News & Press
Moultrians at NAMI National Conference Lobby for Mental Health Support
By Kevin C. Hall firstname.lastname@example.org 15 hrs ago
MOULTRIE, Ga. — As the U.S. Senate debates what to do with a health care bill that has divided the Republican Party’s conservative and moderate wings, a thousand members of the National Alliance on Mental Illness met with lawmakers to encourage more support for those with mental illness.
Lynn Wilson was one of three Moultrians in the group who met with senators and representatives last Thursday in conjunction with the NAMI National Conference, which was held in Washington, D.C.
“Our purpose was for them to listen,” Wilson said, “and I think they did.”
The Moultrians were among 30 Georgians who met with staff from the offices of Sen. Johnny Isakson and Sen. David Perdue. NAMI arranged for groups to meet with each state’s senators or their staffs simultaneously, Wilson said, to demonstrate the size of NAMI’s support.
Wilson described the senators’ staffs as “non-committal” and said, “They kept their cards close to their chest.”
After that meeting, state delegations broke up to meet with representatives from their own districts. Wilson was among four people who visited the staff of Rep. Austin Scott, where she said they got a warmer welcome.
She said the staff told them, “Congressman Scott is aware of the problems with mental health.”
“We got the sense when it comes back to the legislature, that Scott has an understanding of the issue,” Wilson said.
Wilson was a founder of the Moultrie chapter of NAMI.
Republicans have promised to replace and repeal the Affordable Care Act — nicknamed “Obamacare” — ever since it was passed seven years ago. The promise led to Republican dominance in the House, Senate and the White House, but now the actual process of fulfilling that vow has been difficult.
The House of Representatives passed a version called the American Health Care Act, but instead of voting on it, Senate Republicans crafted their own measure. Democrats are united against any change, and the Senate measure in particular has brought opposition from various factions in the Republican Party as well.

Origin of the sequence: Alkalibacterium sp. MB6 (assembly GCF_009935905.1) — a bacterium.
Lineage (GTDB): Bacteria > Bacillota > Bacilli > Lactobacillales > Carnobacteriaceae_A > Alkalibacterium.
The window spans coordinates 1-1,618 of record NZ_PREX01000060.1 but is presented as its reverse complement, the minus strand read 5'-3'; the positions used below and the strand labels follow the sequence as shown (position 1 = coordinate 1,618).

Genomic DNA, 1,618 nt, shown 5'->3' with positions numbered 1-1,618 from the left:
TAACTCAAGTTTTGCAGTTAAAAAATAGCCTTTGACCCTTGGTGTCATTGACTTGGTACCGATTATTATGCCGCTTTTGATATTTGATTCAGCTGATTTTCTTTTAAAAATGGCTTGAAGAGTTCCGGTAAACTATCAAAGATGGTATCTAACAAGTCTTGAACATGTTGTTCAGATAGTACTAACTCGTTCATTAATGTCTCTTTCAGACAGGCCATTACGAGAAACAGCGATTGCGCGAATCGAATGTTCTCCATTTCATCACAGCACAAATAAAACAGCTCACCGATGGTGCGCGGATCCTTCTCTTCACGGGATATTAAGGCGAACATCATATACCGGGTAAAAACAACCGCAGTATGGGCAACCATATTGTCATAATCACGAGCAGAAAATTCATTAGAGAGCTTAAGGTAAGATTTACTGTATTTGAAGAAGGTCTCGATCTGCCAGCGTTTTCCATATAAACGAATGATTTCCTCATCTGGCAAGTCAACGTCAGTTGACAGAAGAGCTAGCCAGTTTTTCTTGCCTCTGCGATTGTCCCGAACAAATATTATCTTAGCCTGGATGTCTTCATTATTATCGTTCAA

NAMI’s national office analyzed the Senate bill to determine its effects on mental health care and found it to be threatening. The group presented the delegates at its national convention with a list of talking points explaining its position on elements of the plan.
Since then, Senate Majority Leader Mitch McConnell, orchestrator of the initial Senate bill, expected to reveal a revised version Thursday, but conservative Republicans already are saying it doesn’t go far enough.
Based on the original Senate bill, NAMI took these positions:
• Protect Medicaid and mental health coverage, both of which will suffer funding cuts under the Senate bill.
• Invest in FY 2018 funding for mental health. The NAMI talking points list health, housing and Department of Justice programs totaling tens of billions of dollars, including a $2 billion increase in funds to the National Institutes of Health.
• Support decriminalizing mental illness by diverting mentally ill offenders to treatment programs.
• Support military and veterans’ mental health.
• Support early intervention for psychosis.
• Support research and innovation.
• Support mental health family caregivers.